DSpace

Future University Hakodate Academic Archive >
Faculty and Students >
Dept. of Complex and Intelligent Systems >
Nakagaki Toshiyuki >

Please use this identifier to cite or link to this item: http://hdl.handle.net/10445/4412

Title: Adaptive biological networks
Authors: Gross, T.
Sayama, H.
Fricker, Mark D.
Boddy, Lynne
Nakagaki, Toshiyuki
Bebber, Daniel
Abstract: Mycelial fungi and acellular slime molds grow as self-organized networks that explore new territory to search for resources, whilst maintaining an effective internal transport system in the face of continuous attack or random damage. These networks adapt during development by selective reinforcement of major transport routes and recycling of the intervening redundant material to support further extension. In the case of fungi, the predicted transport efficiency of the weighted network is betterthan evenly weighted networks with the same topology, or standard reference networks. Experimentally nutrient movement can be mapped using radiotracers and scintillation imaging, and shows more complex transport dynamics, with synchronized oscillations and switching between different pre-existing routes. The significance of such dynamics to the interplay between transport control and topology is not yet known. In a similar manner, the resilience of the network can be tested in silico and experimentally using grazing insects. Both approaches suggest that the same structures that confer good transport efficiency also show good resilience, with the persistence of a centrally connected core. The acellular slime mold, Physarum polycephalum also forms efficient networks between food sources, with a good balance between total cost, transit distance and fault tolerance. In this case, network formation can be captured by a mathematical model driven by non-linear positive inforcement of tubes with high flux and decay of tubes with low flux. We argue that organization of these simple planar networks has been honed by evolution, and they may exemplify potential solutions to real-world compromises between search strategy, transport efficiency, resilience and cost in other domains.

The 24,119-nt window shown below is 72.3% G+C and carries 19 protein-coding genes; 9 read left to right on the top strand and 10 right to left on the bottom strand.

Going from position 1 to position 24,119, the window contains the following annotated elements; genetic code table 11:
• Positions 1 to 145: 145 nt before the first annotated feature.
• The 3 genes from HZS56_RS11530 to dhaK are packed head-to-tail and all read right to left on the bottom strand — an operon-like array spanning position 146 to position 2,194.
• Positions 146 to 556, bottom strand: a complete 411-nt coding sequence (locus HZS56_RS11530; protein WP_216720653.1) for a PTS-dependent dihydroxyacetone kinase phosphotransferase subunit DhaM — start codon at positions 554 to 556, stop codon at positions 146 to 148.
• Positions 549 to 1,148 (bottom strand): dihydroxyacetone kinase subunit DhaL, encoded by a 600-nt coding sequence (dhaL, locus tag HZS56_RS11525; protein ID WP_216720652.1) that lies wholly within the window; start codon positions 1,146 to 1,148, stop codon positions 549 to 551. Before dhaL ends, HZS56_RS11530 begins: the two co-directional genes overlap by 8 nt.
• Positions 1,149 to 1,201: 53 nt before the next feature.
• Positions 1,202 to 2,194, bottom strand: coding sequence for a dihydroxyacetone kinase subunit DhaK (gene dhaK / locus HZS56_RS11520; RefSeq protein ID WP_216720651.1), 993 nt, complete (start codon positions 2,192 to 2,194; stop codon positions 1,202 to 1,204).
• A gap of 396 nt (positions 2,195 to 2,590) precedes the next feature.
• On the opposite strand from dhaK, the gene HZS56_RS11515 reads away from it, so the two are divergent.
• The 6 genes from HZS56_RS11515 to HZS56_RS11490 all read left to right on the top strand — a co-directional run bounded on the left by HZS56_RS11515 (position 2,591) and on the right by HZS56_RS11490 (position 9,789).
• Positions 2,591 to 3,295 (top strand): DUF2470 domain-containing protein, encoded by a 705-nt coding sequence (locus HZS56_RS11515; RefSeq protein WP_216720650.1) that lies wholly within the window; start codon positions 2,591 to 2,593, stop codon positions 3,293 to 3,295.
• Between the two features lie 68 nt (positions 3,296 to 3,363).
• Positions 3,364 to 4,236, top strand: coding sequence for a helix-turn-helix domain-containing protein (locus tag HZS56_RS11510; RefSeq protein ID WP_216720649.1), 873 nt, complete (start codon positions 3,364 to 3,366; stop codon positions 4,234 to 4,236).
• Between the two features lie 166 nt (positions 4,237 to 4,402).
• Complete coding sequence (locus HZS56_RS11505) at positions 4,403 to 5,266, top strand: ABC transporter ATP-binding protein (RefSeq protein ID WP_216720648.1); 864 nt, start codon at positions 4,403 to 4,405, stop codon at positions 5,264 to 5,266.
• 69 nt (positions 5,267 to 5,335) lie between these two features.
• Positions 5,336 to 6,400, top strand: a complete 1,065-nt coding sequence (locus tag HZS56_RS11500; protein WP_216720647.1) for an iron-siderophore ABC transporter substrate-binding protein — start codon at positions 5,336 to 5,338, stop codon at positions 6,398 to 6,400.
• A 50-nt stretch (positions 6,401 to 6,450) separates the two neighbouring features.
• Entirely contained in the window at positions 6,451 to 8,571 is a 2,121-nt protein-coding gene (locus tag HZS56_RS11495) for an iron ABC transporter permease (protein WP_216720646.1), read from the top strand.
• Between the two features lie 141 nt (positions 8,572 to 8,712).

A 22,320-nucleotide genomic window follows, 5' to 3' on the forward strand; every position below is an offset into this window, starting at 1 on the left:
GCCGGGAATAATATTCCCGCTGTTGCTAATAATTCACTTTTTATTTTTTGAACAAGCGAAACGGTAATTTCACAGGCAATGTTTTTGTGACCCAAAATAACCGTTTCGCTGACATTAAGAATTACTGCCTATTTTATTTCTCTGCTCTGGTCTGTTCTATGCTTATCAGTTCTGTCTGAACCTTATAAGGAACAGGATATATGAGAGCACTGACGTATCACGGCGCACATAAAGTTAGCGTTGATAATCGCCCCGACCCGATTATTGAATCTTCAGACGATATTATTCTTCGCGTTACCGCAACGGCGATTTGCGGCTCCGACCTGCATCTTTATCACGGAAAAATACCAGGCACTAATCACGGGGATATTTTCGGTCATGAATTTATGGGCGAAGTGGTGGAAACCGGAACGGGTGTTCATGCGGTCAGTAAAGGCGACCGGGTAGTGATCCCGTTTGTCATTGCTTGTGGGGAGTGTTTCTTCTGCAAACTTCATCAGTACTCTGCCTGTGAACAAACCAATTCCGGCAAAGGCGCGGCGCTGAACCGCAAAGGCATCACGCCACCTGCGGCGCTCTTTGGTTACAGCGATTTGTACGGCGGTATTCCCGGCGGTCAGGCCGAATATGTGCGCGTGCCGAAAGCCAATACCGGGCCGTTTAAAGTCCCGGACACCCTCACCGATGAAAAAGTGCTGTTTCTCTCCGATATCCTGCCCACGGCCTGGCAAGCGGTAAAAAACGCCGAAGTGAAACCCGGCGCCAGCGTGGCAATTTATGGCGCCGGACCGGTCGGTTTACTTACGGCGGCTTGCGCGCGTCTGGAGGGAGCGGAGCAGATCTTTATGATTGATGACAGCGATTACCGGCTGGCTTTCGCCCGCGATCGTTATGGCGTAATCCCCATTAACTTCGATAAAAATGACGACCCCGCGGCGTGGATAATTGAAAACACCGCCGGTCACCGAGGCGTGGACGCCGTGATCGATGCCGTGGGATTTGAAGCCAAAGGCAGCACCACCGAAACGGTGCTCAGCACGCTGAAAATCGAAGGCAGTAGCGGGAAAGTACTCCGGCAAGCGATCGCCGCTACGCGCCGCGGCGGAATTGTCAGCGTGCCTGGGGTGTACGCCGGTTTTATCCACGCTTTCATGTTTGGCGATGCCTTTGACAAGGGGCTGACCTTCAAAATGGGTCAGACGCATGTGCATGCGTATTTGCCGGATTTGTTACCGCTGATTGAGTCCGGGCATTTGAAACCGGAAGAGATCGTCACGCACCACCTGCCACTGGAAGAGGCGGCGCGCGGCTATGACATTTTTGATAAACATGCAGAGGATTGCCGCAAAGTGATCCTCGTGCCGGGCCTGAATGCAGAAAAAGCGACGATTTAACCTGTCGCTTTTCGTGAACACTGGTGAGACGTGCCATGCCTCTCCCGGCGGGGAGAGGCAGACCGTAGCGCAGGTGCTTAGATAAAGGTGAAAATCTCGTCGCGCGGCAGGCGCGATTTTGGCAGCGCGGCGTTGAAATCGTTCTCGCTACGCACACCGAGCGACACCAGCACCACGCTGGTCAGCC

Research Achievement Classification: 著書/Book
Type: Book
Peer Review: なし/no
Solo/Joint Author(s): 共著/joint
Published journal or presented
academic conference: 
Adaptive Networks: Theory, Models and Applications [Edited by T. Gross and H. Sayama]
Spage: 51
Epage: 70
Date: 2009
Publisher: Springer-Verlag
Appears in Collections:Nakagaki Toshiyuki

Files in This Item:

There are no files associated with this item.

Items in DSpace are protected by copyright, with all rights reserved, unless otherwise indicated.

 

Copyright © 2010-2012 FUTURE UNIVERSITY HAKODATE.
DSpace Software Copyright © 2002-2010  Duraspace